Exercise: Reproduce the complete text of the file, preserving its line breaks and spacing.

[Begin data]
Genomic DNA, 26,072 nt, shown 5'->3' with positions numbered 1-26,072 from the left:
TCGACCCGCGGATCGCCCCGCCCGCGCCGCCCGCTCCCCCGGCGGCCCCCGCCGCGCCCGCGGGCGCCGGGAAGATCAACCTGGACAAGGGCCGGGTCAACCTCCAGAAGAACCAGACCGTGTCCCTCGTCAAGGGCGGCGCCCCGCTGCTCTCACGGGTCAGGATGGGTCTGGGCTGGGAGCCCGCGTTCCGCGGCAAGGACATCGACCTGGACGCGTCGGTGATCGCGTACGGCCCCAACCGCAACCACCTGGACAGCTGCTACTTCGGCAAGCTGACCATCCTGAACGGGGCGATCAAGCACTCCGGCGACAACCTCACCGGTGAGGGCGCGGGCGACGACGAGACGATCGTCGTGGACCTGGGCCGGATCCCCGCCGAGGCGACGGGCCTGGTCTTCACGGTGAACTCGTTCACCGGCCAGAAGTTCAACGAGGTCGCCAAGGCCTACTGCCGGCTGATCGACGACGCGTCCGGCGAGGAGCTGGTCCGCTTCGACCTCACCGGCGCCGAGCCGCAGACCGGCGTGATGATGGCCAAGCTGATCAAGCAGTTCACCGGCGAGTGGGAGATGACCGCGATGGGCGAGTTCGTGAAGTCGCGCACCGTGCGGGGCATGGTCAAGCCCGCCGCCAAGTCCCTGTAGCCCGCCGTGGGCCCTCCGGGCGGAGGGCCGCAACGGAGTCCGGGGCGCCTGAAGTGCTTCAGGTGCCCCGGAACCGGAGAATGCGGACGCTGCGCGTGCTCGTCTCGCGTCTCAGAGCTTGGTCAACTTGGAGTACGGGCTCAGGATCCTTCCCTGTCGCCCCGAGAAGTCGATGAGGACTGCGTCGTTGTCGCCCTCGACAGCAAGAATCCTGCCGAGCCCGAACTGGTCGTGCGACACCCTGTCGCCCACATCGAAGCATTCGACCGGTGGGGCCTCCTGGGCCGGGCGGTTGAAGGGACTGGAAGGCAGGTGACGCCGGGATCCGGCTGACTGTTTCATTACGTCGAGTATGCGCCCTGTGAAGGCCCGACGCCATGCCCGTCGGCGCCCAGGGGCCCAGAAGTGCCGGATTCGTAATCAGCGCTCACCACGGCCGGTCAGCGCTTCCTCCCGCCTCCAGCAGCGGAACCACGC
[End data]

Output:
Genomic DNA, 26,072 nt, shown 5'->3' with positions numbered 1-26,072 from the left:
TCGACCCGCGGATCGCCCCGCCCGCGCCGCCCGCTCCCCCGGCGGCCCCCGCCGCGCCCGCGGGCGCCGGGAAGATCAACCTGGACAAGGGCCGGGTCAACCTCCAGAAGAACCAGACCGTGTCCCTCGTCAAGGGCGGCGCCCCGCTGCTCTCACGGGTCAGGATGGGTCTGGGCTGGGAGCCCGCGTTCCGCGGCAAGGACATCGACCTGGACGCGTCGGTGATCGCGTACGGCCCCAACCGCAACCACCTGGACAGCTGCTACTTCGGCAAGCTGACCATCCTGAACGGGGCGATCAAGCACTCCGGCGACAACCTCACCGGTGAGGGCGCGGGCGACGACGAGACGATCGTCGTGGACCTGGGCCGGATCCCCGCCGAGGCGACGGGCCTGGTCTTCACGGTGAACTCGTTCACCGGCCAGAAGTTCAACGAGGTCGCCAAGGCCTACTGCCGGCTGATCGACGACGCGTCCGGCGAGGAGCTGGTCCGCTTCGACCTCACCGGCGCCGAGCCGCAGACCGGCGTGATGATGGCCAAGCTGATCAAGCAGTTCACCGGCGAGTGGGAGATGACCGCGATGGGCGAGTTCGTGAAGTCGCGCACCGTGCGGGGCATGGTCAAGCCCGCCGCCAAGTCCCTGTAGCCCGCCGTGGGCCCTCCGGGCGGAGGGCCGCAACGGAGTCCGGGGCGCCTGAAGTGCTTCAGGTGCCCCGGAACCGGAGAATGCGGACGCTGCGCGTGCTCGTCTCGCGTCTCAGAGCTTGGTCAACTTGGAGTACGGGCTCAGGATCCTTCCCTGTCGCCCCGAGAAGTCGATGAGGACTGCGTCGTTGTCGCCCTCGACAGCAAGAATCCTGCCGAGCCCGAACTGGTCGTGCGACACCCTGTCGCCCACATCGAAGCATTCGACCGGTGGGGCCTCCTGGGCCGGGCGGTTGAAGGGACTGGAAGGCAGGTGACGCCGGGATCCGGCTGACTGTTTCATTACGTCGAGTATGCGCCCTGTGAAGGCCCGACGCCATGCCCGTCGGCGCCCAGGGGCCCAGAAGTGCCGGATTCGTAATCAGCGCTCACCACGGCCGGTCAGCGCTTCCTCCCGCCTCCAGCAGCGGAACCACGC